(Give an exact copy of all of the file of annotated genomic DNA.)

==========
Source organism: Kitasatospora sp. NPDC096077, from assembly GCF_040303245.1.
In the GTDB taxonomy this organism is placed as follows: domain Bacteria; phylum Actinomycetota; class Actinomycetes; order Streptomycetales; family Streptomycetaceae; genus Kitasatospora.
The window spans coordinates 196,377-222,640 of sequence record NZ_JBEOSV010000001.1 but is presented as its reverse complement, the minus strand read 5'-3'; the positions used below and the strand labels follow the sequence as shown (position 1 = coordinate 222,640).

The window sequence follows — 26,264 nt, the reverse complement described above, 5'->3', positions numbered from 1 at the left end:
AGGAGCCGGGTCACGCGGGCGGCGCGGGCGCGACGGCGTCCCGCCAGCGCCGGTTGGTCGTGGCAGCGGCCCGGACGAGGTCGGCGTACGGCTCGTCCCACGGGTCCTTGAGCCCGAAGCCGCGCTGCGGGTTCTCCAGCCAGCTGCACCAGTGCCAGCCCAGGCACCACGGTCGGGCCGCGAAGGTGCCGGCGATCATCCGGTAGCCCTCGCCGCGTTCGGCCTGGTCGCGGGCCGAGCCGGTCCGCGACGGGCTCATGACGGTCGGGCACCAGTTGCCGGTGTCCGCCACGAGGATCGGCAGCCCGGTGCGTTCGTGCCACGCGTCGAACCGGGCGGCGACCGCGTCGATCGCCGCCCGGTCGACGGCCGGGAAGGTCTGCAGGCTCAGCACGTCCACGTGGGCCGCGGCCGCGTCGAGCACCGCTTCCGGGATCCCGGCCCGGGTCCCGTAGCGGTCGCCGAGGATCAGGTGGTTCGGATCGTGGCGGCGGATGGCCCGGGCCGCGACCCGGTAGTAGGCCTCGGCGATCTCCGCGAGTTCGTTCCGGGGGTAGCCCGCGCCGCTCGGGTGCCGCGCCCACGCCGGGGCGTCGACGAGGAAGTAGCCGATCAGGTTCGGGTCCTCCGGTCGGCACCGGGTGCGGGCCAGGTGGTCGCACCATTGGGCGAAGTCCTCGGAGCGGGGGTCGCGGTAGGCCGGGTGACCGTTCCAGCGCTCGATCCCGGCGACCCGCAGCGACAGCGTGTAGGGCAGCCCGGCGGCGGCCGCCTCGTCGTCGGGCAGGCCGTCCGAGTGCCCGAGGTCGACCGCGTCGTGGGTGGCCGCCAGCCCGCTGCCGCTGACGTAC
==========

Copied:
Source organism: Kitasatospora sp. NPDC096077, from assembly GCF_040303245.1.
In the GTDB taxonomy this organism is placed as follows: domain Bacteria; phylum Actinomycetota; class Actinomycetes; order Streptomycetales; family Streptomycetaceae; genus Kitasatospora.
The window spans coordinates 196,377-222,640 of sequence record NZ_JBEOSV010000001.1 but is presented as its reverse complement, the minus strand read 5'-3'; the positions used below and the strand labels follow the sequence as shown (position 1 = coordinate 222,640).

The window sequence follows — 26,264 nt, the reverse complement described above, 5'->3', positions numbered from 1 at the left end:
AGGAGCCGGGTCACGCGGGCGGCGCGGGCGCGACGGCGTCCCGCCAGCGCCGGTTGGTCGTGGCAGCGGCCCGGACGAGGTCGGCGTACGGCTCGTCCCACGGGTCCTTGAGCCCGAAGCCGCGCTGCGGGTTCTCCAGCCAGCTGCACCAGTGCCAGCCCAGGCACCACGGTCGGGCCGCGAAGGTGCCGGCGATCATCCGGTAGCCCTCGCCGCGTTCGGCCTGGTCGCGGGCCGAGCCGGTCCGCGACGGGCTCATGACGGTCGGGCACCAGTTGCCGGTGTCCGCCACGAGGATCGGCAGCCCGGTGCGTTCGTGCCACGCGTCGAACCGGGCGGCGACCGCGTCGATCGCCGCCCGGTCGACGGCCGGGAAGGTCTGCAGGCTCAGCACGTCCACGTGGGCCGCGGCCGCGTCGAGCACCGCTTCCGGGATCCCGGCCCGGGTCCCGTAGCGGTCGCCGAGGATCAGGTGGTTCGGATCGTGGCGGCGGATGGCCCGGGCCGCGACCCGGTAGTAGGCCTCGGCGATCTCCGCGAGTTCGTTCCGGGGGTAGCCCGCGCCGCTCGGGTGCCGCGCCCACGCCGGGGCGTCGACGAGGAAGTAGCCGATCAGGTTCGGGTCCTCCGGTCGGCACCGGGTGCGGGCCAGGTGGTCGCACCATTGGGCGAAGTCCTCGGAGCGGGGGTCGCGGTAGGCCGGGTGACCGTTCCAGCGCTCGATCCCGGCGACCCGCAGCGACAGCGTGTAGGGCAGCCCGGCGGCGGCCGCCTCGTCGTCGGGCAGGCCGTCCGAGTGCCCGAGGTCGACCGCGTCGTGGGTGGCCGCCAGCCCGCTGCCGCTGACGTAC